Command & Conquer: Tiberian Sun
It was supposedly going to be one of the biggest PC games of last Christmas, but once again it failed to materialise. "We just wanted to get everything right," explains Erik Yeo, the game's lead designer, almost apologetically. "We've been working on the game for almost two years now, and it's important that we get the balance just right. We'll be playtesting each level and tweaking things right up until they wrench it from our hands for duplication. In many ways it's the most difficult thing to get right with a game like C&C. You change just one variable and it could throw things out of balance considerably."
For those of you who have been in prison, or pot-holing in deepest, darkest Wales for the past two years, Tiberian Sun is the third instalment in the phenomenally successful Command & Conquer series of real-time strategy games. It's also the game with which the term 'keenly awaited' has now almost become synonymous. But it's here (almost), and things are looking good for C&C fans.
If It Ain't Broke...
So what's new? Well, from the outset it appears that Las Vegas-based developers Westwood adhere to the adage about not fixing things that aren't broken. In which case, presumably a few of them still watch movies on Betamax videos, drive to work in '66 Mustangs and wear the kind of clothes that would automatically qualify them as extras in the next Austin Powers movie. That aside, Tiberian Sun doesn't look a million miles away from Red Alert, or even the original Command & Conquer game that first saw the light of day almost four years ago. That is, it doesn't look that different at first glance. However, closer observation indicates that while every other developer has been busy working on their own C&C clone, and more recently getting lost within the intricacies of 3D and frame rates, Westwood have been beavering away refining and improving their own original concept and design. And they've done so to great effect. For starters, the easily manipulated isometric control interface of Tiberian Sun will be instantly familiar to fans of the previous games in the series. As will the storyline, which takes up the threads of the plot where Red Alert left off, albeit some 20 years later. But that's not to assume that Westwood have taken the step of presuming that every PC gamer on the globe has played and enjoyed C&C. Fair enough, most of them have, but for the novices a tutorial is included that takes you through the basics.
New Units For Old
Of course, there are plenty of new units and buildings to get to grips with, which will no doubt provide an even greater challenge for the armchair strategist who is now infinitely familiar with the personnel and weaponry available in the previous games. Most important of all. however, is that they're now in 3D.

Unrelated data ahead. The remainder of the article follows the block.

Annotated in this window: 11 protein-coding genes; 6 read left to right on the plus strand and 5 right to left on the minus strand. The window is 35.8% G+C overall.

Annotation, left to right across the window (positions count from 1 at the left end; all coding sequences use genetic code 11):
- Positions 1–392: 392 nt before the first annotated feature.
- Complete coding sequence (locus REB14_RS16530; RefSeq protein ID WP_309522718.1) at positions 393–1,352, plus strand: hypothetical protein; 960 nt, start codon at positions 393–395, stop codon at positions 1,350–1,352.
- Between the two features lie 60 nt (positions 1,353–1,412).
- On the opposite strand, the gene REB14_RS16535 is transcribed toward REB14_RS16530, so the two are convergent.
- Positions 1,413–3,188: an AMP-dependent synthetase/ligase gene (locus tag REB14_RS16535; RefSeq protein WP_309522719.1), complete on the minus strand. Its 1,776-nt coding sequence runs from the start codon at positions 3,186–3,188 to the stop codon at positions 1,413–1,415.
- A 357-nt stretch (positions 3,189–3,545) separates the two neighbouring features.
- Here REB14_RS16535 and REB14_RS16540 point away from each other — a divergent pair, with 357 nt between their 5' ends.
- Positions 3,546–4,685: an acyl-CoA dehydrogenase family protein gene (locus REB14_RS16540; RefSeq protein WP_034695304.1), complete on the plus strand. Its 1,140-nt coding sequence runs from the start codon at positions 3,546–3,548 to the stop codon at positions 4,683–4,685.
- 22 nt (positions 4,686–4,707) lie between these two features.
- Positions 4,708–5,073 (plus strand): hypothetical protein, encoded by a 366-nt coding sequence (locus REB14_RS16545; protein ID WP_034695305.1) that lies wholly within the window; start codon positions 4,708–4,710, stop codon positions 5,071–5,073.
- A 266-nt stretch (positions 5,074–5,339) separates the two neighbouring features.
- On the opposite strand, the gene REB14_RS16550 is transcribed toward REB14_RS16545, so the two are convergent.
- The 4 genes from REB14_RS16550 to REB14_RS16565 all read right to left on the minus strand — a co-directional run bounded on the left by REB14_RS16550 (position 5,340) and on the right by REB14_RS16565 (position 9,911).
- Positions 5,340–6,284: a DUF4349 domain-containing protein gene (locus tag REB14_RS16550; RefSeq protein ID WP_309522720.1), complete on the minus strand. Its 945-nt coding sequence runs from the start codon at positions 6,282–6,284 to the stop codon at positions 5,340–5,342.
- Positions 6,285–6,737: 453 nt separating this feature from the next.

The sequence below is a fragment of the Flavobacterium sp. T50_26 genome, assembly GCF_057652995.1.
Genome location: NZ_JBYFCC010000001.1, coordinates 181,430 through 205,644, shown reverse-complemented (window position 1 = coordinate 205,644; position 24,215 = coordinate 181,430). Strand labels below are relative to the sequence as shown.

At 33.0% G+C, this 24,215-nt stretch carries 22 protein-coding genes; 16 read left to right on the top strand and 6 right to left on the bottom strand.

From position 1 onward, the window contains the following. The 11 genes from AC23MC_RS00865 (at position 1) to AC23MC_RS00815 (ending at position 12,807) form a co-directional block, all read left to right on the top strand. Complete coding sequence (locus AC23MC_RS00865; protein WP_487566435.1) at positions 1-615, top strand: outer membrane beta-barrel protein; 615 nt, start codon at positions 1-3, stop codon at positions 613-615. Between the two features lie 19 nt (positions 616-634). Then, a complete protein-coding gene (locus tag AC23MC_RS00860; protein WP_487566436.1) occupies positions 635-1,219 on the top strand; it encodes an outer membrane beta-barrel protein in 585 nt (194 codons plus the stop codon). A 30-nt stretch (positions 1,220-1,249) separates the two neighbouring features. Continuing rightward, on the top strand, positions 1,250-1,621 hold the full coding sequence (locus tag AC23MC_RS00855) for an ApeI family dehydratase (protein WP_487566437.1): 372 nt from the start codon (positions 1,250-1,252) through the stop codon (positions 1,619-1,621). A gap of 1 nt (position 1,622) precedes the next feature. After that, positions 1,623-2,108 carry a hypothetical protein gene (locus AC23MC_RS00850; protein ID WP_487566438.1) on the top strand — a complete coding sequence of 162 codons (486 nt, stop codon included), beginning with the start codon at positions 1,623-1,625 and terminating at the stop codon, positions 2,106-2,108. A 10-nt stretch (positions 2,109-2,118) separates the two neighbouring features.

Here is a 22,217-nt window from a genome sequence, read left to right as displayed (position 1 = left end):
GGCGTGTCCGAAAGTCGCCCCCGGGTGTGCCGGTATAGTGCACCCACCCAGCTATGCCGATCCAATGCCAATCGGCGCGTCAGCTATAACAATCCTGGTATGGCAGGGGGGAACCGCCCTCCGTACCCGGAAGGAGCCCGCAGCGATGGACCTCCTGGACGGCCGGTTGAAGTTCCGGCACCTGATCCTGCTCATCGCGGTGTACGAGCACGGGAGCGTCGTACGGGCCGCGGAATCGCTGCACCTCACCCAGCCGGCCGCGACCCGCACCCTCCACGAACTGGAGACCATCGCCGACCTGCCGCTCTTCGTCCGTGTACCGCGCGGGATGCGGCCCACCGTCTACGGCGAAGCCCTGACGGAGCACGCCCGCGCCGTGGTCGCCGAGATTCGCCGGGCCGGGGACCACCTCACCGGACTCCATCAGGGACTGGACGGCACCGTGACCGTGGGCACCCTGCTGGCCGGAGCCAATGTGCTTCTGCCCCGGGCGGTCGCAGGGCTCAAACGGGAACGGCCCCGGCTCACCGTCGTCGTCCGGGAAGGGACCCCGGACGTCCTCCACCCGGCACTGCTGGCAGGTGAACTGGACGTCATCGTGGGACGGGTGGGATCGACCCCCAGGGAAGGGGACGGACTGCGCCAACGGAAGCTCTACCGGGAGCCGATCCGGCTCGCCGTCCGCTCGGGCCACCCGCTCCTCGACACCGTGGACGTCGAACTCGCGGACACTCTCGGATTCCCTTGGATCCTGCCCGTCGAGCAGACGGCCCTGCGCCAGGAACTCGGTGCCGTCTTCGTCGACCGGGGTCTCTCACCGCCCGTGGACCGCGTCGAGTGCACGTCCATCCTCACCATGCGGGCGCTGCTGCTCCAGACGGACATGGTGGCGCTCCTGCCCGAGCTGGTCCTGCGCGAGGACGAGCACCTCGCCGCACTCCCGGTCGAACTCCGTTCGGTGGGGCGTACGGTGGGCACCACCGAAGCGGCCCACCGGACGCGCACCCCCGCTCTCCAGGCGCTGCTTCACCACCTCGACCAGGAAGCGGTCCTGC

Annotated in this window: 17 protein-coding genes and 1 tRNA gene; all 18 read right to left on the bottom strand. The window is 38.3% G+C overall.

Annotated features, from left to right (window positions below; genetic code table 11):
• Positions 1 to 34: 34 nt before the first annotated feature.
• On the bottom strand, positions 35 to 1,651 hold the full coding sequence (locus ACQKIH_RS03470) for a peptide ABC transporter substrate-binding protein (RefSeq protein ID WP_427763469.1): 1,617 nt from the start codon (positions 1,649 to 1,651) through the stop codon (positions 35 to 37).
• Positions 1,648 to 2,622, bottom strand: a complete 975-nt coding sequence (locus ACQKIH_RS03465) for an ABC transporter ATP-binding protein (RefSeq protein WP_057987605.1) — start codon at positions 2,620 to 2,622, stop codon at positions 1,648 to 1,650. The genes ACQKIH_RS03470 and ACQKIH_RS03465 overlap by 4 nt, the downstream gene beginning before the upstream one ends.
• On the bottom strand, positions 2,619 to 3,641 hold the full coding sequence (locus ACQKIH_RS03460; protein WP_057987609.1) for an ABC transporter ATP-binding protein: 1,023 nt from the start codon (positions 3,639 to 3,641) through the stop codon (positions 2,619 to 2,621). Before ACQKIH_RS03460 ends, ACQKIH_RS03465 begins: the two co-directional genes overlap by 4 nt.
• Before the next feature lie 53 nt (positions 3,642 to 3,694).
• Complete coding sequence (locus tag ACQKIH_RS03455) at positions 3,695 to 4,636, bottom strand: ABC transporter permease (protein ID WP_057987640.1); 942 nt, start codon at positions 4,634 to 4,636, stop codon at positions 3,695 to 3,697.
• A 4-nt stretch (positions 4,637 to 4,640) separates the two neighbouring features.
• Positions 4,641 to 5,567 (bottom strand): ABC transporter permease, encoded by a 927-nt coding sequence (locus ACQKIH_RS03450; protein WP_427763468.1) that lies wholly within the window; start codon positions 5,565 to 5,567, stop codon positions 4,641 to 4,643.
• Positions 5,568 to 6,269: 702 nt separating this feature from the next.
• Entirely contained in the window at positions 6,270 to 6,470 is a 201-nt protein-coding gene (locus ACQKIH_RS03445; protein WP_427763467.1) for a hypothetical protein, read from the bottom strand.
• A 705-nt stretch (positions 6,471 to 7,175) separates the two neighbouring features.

Yeo explains how one of his particular favourites is the new Hunter-Seeker Droid, a 'clean-up' unit that automatically attaches itself to a random enemy unit, thereby enabling you to gather valuable intelligence regarding your opponent's strength and position before self-destructing. Then there's the new super-sexy Jump-Jet Infantry, Orca bombers, the mighty Mammoth Tank, which makes a welcome return, now bigger and stronger than ever, as well as supersneaky new burrowing and tunnelling weapons that have been designed to lay even the most heavily fortified base open to attack.
New buildings abound too. One of the more cleverly conceived, and of which Yeo is especially proud, is the Stealth Generator (also known as the David Copperfield Device), which turns every allied unit and structure within its considerable range invisible. However, as with almost every hi-tech unit in the game, this seemingly indomitable edifice does have a weakness, and can be rendered quite useless if an opponent manages to get close enough to use a Deployable Sensor Array, or if you happen to fall prey to an Ion storm, in which case all your units become completely visible again and therefore ripe for a damn good kicking. Even in the hi-tech, futuristic world of Tiberian Sun, it seems there's still a place for the humble foot soldier.
Evolution Not Revolution
For those fans hoping to put their shiny new Pentium and Voodoo2 cards to the test, Tiberian Sun will be something of a disappointment. Yeo is keen to point out that while the game does indeed boast new visual and technical elements that set it above k its predecessors, it runs quite I happily on a P133 with 32Mb of I RAM. And thanks to new, speedy ' Voxel technology, you don't need a 3D accelerator card to run it. In fact, if you've got one it won't even help matters at all; although those in possession of a machine that supports the mystery that is MMX might witness a slight spurt in performance.
That's not to say that Tiberian Sun doesn't look just a bit special. Westwood have come up with a new terrain type that actually changes during the course of play. Explosions, digging and even the weather can and will affect the terrain. Rivers can now freeze over, for example, which opens up no end of tactical nuances to each mission. You can also expect to see new coloured and dynamic lighting effects, and see units rock and tumble thanks to a new physics engine. "Everything now has a designated weight, elasticity and flammability," Yeo reveals. "You might shoot at a unit and it explodes, and a piece will land in a clump of trees which then in turn bursts into flames." Similarly, gun turrets now turn, debris from a blown bridge causes damage, smoke billows, and the 3D units now look more detailed than ever. And this is all running in software, don't forget.